Some infrequently used blood tests could be done: CGA (chromogranin alpha); NSE (neuron specific enolase); PAP (prostatic acid phosphatase, used a lot before PSA), and CEA (carcinoembryonic antigen); for most of my earlier years with the disease, these were quite useful for patients with the unusual types of prostate cancer that made little or no PSA, but that would probably not be a good fit in your dad’s case as he makes a lot. However, he could have a rare case of prostatitis that made a lot of PSA combined with a rare and stealthy prostate cancer that made little or none. One fairly frequent unfavorable consequence is that your dad might have one or more results that were enough out of the normal range to cause further tests to be performed, but with no real problem, just personal variation – normal for him but not for most others. That happened to me with CEA, which we monitored for about two years as I recall it before deciding it did not matter. (CEA is one of the better tests for colon cancer.) Perhaps others on the board will suggest some tests that they have found useful.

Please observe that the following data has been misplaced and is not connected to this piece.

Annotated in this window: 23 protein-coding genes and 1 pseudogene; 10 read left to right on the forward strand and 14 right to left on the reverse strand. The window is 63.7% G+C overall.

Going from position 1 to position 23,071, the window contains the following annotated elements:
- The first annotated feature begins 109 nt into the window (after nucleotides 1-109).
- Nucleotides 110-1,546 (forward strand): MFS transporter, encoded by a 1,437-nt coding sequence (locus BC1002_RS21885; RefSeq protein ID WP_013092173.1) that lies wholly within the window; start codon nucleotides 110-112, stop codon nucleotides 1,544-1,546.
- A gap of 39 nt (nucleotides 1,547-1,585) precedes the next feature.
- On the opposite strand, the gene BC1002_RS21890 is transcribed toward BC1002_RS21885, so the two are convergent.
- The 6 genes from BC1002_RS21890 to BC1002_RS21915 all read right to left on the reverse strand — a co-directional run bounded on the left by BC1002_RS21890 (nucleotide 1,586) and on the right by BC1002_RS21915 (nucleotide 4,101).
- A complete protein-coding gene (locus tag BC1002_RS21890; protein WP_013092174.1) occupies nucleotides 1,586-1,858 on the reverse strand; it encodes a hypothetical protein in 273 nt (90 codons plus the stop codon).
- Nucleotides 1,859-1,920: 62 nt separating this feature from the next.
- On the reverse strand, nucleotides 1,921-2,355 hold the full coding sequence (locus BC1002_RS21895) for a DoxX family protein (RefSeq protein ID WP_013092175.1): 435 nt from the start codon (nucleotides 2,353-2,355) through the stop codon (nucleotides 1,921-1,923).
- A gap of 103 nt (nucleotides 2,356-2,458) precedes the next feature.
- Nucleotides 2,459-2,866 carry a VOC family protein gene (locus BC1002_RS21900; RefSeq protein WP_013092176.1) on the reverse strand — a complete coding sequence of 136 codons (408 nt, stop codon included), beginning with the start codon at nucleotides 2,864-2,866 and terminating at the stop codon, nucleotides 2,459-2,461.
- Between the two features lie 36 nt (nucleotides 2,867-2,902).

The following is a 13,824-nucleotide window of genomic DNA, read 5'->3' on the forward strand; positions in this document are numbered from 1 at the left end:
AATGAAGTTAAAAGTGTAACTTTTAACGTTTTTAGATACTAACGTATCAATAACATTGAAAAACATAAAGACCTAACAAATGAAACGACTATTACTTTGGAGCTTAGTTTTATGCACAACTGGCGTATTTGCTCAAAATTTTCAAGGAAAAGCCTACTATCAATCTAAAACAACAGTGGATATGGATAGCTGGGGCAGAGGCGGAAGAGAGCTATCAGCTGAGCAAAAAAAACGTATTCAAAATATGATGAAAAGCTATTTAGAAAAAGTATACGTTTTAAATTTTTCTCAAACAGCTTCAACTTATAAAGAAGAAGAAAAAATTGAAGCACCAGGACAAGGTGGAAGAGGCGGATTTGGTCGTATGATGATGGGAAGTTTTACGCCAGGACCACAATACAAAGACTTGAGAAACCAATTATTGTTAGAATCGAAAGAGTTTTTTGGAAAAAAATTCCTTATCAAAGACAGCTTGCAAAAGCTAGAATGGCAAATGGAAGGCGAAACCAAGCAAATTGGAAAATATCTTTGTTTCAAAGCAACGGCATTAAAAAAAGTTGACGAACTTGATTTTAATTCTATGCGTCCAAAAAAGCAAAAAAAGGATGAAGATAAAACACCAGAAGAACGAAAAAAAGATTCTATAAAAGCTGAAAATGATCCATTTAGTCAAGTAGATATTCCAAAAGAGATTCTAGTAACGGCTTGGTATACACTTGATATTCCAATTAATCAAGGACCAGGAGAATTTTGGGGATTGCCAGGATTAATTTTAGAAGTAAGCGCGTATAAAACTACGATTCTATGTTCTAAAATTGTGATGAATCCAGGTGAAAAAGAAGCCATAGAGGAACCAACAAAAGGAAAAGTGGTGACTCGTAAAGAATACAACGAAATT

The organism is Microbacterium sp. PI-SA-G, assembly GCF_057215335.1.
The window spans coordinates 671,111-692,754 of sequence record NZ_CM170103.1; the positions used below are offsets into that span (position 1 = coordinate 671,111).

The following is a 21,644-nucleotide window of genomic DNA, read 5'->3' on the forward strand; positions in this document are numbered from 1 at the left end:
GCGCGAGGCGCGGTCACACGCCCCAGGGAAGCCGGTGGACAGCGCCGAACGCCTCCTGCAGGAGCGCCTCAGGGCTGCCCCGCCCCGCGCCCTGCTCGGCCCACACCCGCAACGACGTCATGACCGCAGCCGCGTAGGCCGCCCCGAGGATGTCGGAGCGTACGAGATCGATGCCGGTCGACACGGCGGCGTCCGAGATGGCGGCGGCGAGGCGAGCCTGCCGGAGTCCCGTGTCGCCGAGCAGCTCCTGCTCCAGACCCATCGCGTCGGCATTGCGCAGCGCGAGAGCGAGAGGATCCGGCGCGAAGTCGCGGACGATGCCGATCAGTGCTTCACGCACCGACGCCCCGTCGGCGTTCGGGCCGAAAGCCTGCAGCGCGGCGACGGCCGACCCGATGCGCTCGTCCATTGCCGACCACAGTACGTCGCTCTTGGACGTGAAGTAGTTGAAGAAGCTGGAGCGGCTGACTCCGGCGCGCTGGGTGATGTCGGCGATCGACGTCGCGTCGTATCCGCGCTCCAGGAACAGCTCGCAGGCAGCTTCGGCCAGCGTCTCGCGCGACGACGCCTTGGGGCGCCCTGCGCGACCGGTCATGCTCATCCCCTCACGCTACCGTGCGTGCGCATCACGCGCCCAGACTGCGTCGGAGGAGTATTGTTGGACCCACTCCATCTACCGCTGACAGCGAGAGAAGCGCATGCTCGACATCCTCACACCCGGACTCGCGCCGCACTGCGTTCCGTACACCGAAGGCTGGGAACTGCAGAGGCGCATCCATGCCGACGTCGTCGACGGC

Regarding 3) – high (and low) grade PIN and PSA: First, here’s another paper (involving at least one of the same authors) saying that PIN does not influence the PCA3 test: (includes a link to a copy of the complete paper). Here’s a paper based on a fairly small group of patients that indicates no influence of high-grade PIN on PSA: Here’s another study that reaches the same conclusion: I got these from searching for - high grade PIN AND elevated PSA and prostate cancer – and also glancing on the right, after clicking on promising abstracts, for similar studies.

Good luck! Jim